•  Taylor Maxlynn Fletcher — possession with intent to deliver four grams or more but less than 200 grams of meth, Aug. 14;
  •  Jackson Blaze Gilbreath — delivery of one gram or more but less than four grams of meth, within 1,000 feet of Doodlebug Day Care, a drug-free zone, July 21;
  •  Elza Noah Hensley — delivery of less than one gram meth, within 1,000 feet of Doodlebug Day Care, a drug-free zone, July 28;
  •  Christopher Matthew Lawrenz — possession of less than one gram meth, Sept. 22;
  •  Christina Marie Loudenslager — possession of one gram or more but less than four grams of meth, within 1,000 feet of Little Acorn Day Care, a drug-free zone, and to have used or exhibited a firearm, a deadly weapon, during the commission of the offense, Aug. 14
  •  Crystal Paige Lyon — delivery of less than one gram of meth, within 1,000 feet of Sulphur Springs Christian Day Care, a drug-free zone, Sept. 15;
  •  Lucas Eugene Sampson — possession of four grams or more but less than 200 grams of meth, within 1,000 feet of Doodlebug Day Care, a drug-free zone, Sept. 3;
  •  Joe Willard Thompson — possession of one gram or more but less than four grams of meth, within 1,000 feet of Doodlebug Day Care, a drug-free zone, Aug. 2;
  •  William Charles Vanwey — possession of less than one gram meth, Sept. 29; and 
  •  Kalyle Shundre Wright — delivery of one gram or more but less than four grams of meth, within 1,000 feet of Sulphur Springs Elementary, a drug-free zone, Aug. 30.meth on July 9; a drug-free zone enhancement was added to his charge because the offense was alleged to have been committed within 1,000 feet of Sulphur Springs Independent School District Administration Building on Connally Street. McGee also was indicted for delivery of less than one gram of meth within 1,000 feet of Hopkins County Alternative Education Program school on Craig Street, a drug-free zone, on July 14.
  • Also indicted for delivery of a controlled substance on two separate occasions were Kendale Shawn Qualls and Steven Allen Bruce. Qualls is accused of delivering less than one gram of meth on Aug. 8 and delivering one gram or more but less than four grams of meth on Aug. 13; the latter charge includes a deadly weapon enhancement alleging he also used or exhibited a firearm, a deadly weapon, during the commission of the controlled substance delivery. Bruce is alleged to have delivered one gram or more but less than four grams of the controlled substance morphine  on June 22 and on June 24; the latter charge includes a drug-free zone enhancement because the alleged offense is said to have occurred within 1,000 feet of Sulphur Springs Christian Daycare, a private youth center located on Bill Bradford Road.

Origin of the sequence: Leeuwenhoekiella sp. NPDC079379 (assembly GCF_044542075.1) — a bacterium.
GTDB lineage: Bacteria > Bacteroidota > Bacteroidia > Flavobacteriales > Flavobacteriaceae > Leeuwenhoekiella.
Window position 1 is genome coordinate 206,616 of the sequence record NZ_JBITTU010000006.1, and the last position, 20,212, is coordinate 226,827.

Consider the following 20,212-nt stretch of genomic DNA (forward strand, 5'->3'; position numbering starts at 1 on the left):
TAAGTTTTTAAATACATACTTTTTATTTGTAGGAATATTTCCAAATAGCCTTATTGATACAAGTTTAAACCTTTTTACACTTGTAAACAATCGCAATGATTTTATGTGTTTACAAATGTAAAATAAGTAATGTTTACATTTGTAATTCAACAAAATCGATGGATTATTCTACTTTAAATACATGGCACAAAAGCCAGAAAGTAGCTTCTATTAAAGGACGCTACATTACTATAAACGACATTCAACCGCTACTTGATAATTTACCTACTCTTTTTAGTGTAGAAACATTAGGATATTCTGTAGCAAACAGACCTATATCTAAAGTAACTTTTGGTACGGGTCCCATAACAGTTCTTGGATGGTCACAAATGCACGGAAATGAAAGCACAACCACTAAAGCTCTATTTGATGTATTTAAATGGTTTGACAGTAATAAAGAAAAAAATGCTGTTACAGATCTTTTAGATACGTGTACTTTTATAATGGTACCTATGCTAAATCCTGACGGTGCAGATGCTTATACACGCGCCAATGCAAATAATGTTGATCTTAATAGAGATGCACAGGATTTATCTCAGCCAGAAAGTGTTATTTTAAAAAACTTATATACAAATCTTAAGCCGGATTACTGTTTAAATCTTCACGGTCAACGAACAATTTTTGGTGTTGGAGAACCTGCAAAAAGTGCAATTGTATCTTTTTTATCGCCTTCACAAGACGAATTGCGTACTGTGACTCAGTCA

Misty Leigh Evans and Anastasia Renee Ricker were both indicted for allegedly possessing on Aug. 22 less than one gram of meth and less than 28 grams of clonazepam without a prescription, within 1,000 feet of Sulphur Springs High School, adding a drug-free zone enhancement to both charges.

Also indicted on two possession of controlled substance charges in a drug-free zone was Donald Joseph Ballowe. He is accused on Aug. 3 to have been in possession of four grams or more but less than 20 grams of meth as well as 28 grams or more but less than 200 grams of hydrocodone, within 1,000 feet of Water Oak Elementary, a drug-free zone.

Others indicted on one controlled substance charge each included:

  • James Arthur Baxley — possession of less than one gram of meth, within 1,000 feet of Sulphur Springs Christian Daycare, a drug-free zone, on Sept. 23;
  •  Timothy John Dillashaw  — possession of less than one gram meth, within 1,000 feet of Bright Star Christian School, a drug-free zone, on Aug. 31;
  •  Lauren Leighann Duckworth — possession with intent to deliver four grams or more but less than 200 grams of meth, within 1,000 feet of Doodblebug Day Care, a drug-free zone, Sept. 3;
  •  Taylor Maxlynn Fletcher — possession with intent to deliver four grams or more but less than 200 grams of meth, Aug. 14;
  •  Jackson Blaze Gilbreath — delivery of one gram or more but less than four grams of meth, within 1,000 feet of Doodlebug Day Care, a drug-free zone, July 21;
  •  Elza Noah Hensley — delivery of less than one gram meth, within 1,000 feet of Doodlebug Day Care, a drug-free zone, July 28;
  •  Christopher Matthew Lawrenz — possession of less than one gram meth, Sept. 22;
  •  Christina Marie Loudenslager — possession of one gram or more but less than four grams of meth, within 1,000 feet of Little Acorn Day Care, a drug-free zone, and to have used or exhibited a firearm, a deadly weapon, during the commission of the offense, Aug. 14;
  •  Crystal Paige Lyon — delivery of less than one gram of meth, within 1,000 feet of Sulphur Springs Christian Day Care, a drug-free zone, Sept. 15;
  •  Lucas Eugene Sampson — possession of four grams or more but less than 200 grams of meth, within 1,000 feet of Doodlebug Day Care, a drug-free zone, Sept. 3;
  •  Joe Willard Thompson — possession of one gram or more but less than four grams of meth, within 1,000 feet of Doodlebug Day Care, a drug-free zone, Aug. 2;
  •  William Charles Vanwey — possession of less than one gram meth, Sept. 29; and